November is National Adoption Month, and adoptees use the opportunity to #flipthescript on the pro-adoption narrative so ingrained in society by sharing their experiences and viewpoints. Here’s what I’m doing to #flipthescript:
When I tell people I’m a twice-reunited adoptee writing a book based on interviews about what it means to be adopted, they often ask questions about my journey and what I’ve learned from talking with other adoptees.
A new acquaintance went in a different direction last weekend, launching into a passionate story about her friend, an adoptee and adoptive mother who firmly believes closed adoptions are best, and that it is better for an adoptee to have no information about her origins.
Have I come across other adoptees who feel this way? she wanted to know.
I assured her that I haven’t, that of the 83 adoptees I’ve interviewed to date, none of them has expressed that opinion.
She had more to say about her friend’s point of view, but I confess I didn’t hear it. I had by then painted a smile on my face and waited not so patiently for her to finish her diatribe. Her tone was a bit self-righteous, and she was oblivious to how dismissive and uninformed she sounded.
It’s not the first time I’ve encountered someone like this. Had I not been at a friend’s home for a social gathering, I would have taken time to explain that for millions of us, closed adoption has equaled an inescapable lifetime of confusion, dissonance and angst. Living as secrets marginalizes us and affects our self-esteem and how we interact with others. As a result of closed records we are second-class citizens cut off from basic details about our identities, including potentially live-saving medical information.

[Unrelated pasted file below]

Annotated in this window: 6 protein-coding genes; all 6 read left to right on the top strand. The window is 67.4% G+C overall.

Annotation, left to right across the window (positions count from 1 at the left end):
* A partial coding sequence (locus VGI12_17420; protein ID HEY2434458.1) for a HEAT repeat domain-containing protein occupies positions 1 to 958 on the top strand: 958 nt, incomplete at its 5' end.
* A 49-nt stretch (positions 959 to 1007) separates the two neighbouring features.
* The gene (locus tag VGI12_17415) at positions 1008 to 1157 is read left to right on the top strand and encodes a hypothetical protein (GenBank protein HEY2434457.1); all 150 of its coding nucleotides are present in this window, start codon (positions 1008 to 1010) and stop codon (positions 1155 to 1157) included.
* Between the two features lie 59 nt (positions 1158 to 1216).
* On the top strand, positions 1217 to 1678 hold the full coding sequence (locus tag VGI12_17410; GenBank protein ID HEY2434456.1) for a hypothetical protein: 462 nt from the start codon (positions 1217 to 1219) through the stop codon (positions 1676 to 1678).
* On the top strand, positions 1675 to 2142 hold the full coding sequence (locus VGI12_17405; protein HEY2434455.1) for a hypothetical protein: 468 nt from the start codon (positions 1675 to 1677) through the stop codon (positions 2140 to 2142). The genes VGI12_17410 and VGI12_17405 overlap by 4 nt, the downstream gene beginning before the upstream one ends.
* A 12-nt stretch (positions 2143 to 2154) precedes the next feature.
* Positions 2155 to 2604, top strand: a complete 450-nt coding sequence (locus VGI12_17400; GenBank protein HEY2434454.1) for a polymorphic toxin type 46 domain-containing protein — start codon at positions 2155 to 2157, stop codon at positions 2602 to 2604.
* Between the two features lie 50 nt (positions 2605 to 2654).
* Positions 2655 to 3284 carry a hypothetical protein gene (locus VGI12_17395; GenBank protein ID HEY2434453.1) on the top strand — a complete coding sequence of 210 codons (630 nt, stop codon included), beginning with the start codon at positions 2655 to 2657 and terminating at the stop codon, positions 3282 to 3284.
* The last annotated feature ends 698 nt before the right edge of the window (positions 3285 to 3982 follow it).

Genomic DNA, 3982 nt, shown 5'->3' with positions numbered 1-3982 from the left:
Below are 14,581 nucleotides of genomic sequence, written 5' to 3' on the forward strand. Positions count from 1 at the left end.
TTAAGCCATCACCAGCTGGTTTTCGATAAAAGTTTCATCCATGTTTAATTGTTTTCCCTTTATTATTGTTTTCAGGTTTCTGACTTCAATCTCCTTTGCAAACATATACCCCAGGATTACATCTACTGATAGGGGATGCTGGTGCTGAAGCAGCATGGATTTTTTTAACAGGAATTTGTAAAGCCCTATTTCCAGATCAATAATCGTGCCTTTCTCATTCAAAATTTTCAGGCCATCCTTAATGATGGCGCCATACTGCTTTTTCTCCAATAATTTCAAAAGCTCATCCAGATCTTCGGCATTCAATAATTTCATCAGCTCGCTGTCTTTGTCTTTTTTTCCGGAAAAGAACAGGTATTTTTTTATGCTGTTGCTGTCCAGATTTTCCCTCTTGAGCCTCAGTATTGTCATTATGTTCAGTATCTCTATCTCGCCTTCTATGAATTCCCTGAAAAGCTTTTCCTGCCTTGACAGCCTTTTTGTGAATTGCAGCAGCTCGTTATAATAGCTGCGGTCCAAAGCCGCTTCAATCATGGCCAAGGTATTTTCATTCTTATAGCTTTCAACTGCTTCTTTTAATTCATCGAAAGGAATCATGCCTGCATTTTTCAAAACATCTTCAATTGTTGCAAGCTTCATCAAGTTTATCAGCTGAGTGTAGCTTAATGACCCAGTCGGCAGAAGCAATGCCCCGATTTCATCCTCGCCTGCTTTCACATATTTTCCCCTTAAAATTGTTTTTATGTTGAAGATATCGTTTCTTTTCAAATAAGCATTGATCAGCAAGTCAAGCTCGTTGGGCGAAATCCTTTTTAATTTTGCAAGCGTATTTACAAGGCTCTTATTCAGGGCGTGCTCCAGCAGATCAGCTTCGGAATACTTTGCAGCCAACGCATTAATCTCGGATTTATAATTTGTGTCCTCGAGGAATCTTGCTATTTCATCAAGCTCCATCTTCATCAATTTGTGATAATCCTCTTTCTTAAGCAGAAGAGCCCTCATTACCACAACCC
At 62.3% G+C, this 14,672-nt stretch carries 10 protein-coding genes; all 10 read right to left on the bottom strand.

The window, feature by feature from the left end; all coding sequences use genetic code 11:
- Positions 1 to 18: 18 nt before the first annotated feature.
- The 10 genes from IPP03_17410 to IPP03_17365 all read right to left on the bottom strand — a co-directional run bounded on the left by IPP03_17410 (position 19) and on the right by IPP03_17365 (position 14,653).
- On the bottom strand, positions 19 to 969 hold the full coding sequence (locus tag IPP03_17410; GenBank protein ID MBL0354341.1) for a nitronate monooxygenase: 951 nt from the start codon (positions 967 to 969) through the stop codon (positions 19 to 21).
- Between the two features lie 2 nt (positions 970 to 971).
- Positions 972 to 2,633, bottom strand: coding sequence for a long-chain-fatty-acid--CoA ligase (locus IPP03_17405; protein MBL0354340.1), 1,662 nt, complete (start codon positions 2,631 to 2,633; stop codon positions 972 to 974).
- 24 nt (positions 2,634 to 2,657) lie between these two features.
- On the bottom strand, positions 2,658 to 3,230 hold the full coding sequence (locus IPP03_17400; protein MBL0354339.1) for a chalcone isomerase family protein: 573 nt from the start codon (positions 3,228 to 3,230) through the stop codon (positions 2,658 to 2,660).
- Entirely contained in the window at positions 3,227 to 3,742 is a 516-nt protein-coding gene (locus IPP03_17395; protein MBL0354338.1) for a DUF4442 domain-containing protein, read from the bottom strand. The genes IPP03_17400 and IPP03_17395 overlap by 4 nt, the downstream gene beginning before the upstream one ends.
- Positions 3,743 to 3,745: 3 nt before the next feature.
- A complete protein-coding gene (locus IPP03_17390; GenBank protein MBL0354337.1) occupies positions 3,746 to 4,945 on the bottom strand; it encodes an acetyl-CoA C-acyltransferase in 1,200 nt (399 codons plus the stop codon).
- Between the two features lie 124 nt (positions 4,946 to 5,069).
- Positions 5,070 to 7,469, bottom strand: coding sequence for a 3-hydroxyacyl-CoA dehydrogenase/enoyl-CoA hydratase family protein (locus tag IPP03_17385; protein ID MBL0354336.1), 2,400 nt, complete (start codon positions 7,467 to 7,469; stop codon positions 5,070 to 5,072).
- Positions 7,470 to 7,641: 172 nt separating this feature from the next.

It wasn’t the right place to get into it, however, so I bit my tongue, and breathed an ironic sigh of relief when the conversation turned to the presidential election.
However, the woman’s comments and tone stayed with me on the drive home. I don’t know why. She is simply the latest in a long string of people — often strangers — who feel they somehow have the right to offer unbidden comments; question my feelings or decision to search for biological family; or simply dismiss my experience.
It’s not just me, either. Most of the folks I’ve interviewed have encountered similar receptions.We adoptees just can’t seem to shake the common notion that adoption is rainbows and unicorns. No one ever bothers to ask us what we think.Instead, somehow society thinks “adoptee” equals “child” and that we continue to need adults to speak for us.
But those of us adopted in the era of closed records are not children any more. It’s high time we had a voice.
So in stolen hours on my lunch breaks, after work and on weekends since last November, I’ve spoken to a wide-ranging group of adoptees: those in reunion, those who were rejected by their natural parents a second time, some still searching for biological connections, and others who have no desire to seek out the people who gave them life.
Each person has offered me an unvarnished look at what it feels like to live under a cloak of secrets and lies, not knowing your ethnicity, medical history, and basic information about your background. We’ve spoken, too, about why adoptees search for their natural parents; and what reuniting with biological family is really like.
Their stories are poignant and often heartbreaking. For some, it was the first they spoke of the dissonance and pain they’ve always felt over being relinquished; the trust issues they continue to struggle with; the guilt they carry over possibly hurting their adoptive parents as they seek to understand who they are; and the confusion that overlays their struggle to make sense of a dual identity and find their place in the world.
They are grateful for the chance to share their stories, telling me how much it means to finally have someone ask them what they think and feel.
It’s my privilege, I tell them. Maybe together we can finally #flipthescript.